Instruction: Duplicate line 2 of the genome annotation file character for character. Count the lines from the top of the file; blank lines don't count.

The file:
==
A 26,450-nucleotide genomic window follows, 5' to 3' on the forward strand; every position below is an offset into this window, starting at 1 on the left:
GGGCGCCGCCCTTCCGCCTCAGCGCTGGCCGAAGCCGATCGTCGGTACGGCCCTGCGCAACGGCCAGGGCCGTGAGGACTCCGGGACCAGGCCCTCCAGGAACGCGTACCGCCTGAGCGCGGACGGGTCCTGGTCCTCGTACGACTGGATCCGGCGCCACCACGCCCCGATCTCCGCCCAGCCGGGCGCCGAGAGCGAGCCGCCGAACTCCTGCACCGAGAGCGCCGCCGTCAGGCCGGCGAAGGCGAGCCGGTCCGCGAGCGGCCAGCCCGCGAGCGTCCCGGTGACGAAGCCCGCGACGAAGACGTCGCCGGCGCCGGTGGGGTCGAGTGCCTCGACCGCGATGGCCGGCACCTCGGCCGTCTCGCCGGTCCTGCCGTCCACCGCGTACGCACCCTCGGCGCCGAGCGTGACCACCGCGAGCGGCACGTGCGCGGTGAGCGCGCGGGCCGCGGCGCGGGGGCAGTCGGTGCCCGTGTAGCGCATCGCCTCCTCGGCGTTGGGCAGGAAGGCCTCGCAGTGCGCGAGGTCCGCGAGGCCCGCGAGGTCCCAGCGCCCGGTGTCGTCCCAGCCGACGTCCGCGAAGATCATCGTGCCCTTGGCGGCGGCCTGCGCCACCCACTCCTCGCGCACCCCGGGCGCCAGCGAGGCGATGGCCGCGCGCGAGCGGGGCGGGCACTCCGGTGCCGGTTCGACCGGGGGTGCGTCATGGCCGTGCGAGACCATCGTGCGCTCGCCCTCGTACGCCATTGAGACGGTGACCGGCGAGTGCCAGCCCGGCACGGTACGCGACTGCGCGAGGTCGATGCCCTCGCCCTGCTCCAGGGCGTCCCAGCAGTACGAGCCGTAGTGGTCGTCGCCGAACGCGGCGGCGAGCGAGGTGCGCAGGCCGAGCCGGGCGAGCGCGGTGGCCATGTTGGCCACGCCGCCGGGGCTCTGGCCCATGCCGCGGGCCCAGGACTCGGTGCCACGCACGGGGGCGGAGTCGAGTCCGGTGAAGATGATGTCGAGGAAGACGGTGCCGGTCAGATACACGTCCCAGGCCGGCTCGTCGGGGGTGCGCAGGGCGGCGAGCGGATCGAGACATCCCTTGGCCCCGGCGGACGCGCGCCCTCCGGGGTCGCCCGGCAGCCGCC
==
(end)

GGGCGCCGCCCTTCCGCCTCAGCGCTGGCCGAAGCCGATCGTCGGTACGGCCCTGCGCAACGGCCAGGGCCGTGAGGACTCCGGGACCAGGCCCTCCAGGAACGCGTACCGCCTGAGCGCGGACGGGTCCTGGTCCTCGTACGACTGGATCCGGCGCCACCACGCCCCGATCTCCGCCCAGCCGGGCGCCGAGAGCGAGCCGCCGAACTCCTGCACCGAGAGCGCCGCCGTCAGGCCGGCGAAGGCGAGCCGGTCCGCGAGCGGCCAGCCCGCGAGCGTCCCGGTGACGAAGCCCGCGACGAAGACGTCGCCGGCGCCGGTGGGGTCGAGTGCCTCGACCGCGATGGCCGGCACCTCGGCCGTCTCGCCGGTCCTGCCGTCCACCGCGTACGCACCCTCGGCGCCGAGCGTGACCACCGCGAGCGGCACGTGCGCGGTGAGCGCGCGGGCCGCGGCGCGGGGGCAGTCGGTGCCCGTGTAGCGCATCGCCTCCTCGGCGTTGGGCAGGAAGGCCTCGCAGTGCGCGAGGTCCGCGAGGCCCGCGAGGTCCCAGCGCCCGGTGTCGTCCCAGCCGACGTCCGCGAAGATCATCGTGCCCTTGGCGGCGGCCTGCGCCACCCACTCCTCGCGCACCCCGGGCGCCAGCGAGGCGATGGCCGCGCGCGAGCGGGGCGGGCACTCCGGTGCCGGTTCGACCGGGGGTGCGTCATGGCCGTGCGAGACCATCGTGCGCTCGCCCTCGTACGCCATTGAGACGGTGACCGGCGAGTGCCAGCCCGGCACGGTACGCGACTGCGCGAGGTCGATGCCCTCGCCCTGCTCCAGGGCGTCCCAGCAGTACGAGCCGTAGTGGTCGTCGCCGAACGCGGCGGCGAGCGAGGTGCGCAGGCCGAGCCGGGCGAGCGCGGTGGCCATGTTGGCCACGCCGCCGGGGCTCTGGCCCATGCCGCGGGCCCAGGACTCGGTGCCACGCACGGGGGCGGAGTCGAGTCCGGTGAAGATGATGTCGAGGAAGACGGTGCCGGTCAGATACACGTCCCAGGCCGGCTCGTCGGGGGTGCGCAGGGCGGCGAGCGGATCGAGACATCCCTTGGCCCCGGCGGACGCGCGCCCTCCGGGGTCGCCCGGCAGCCGCC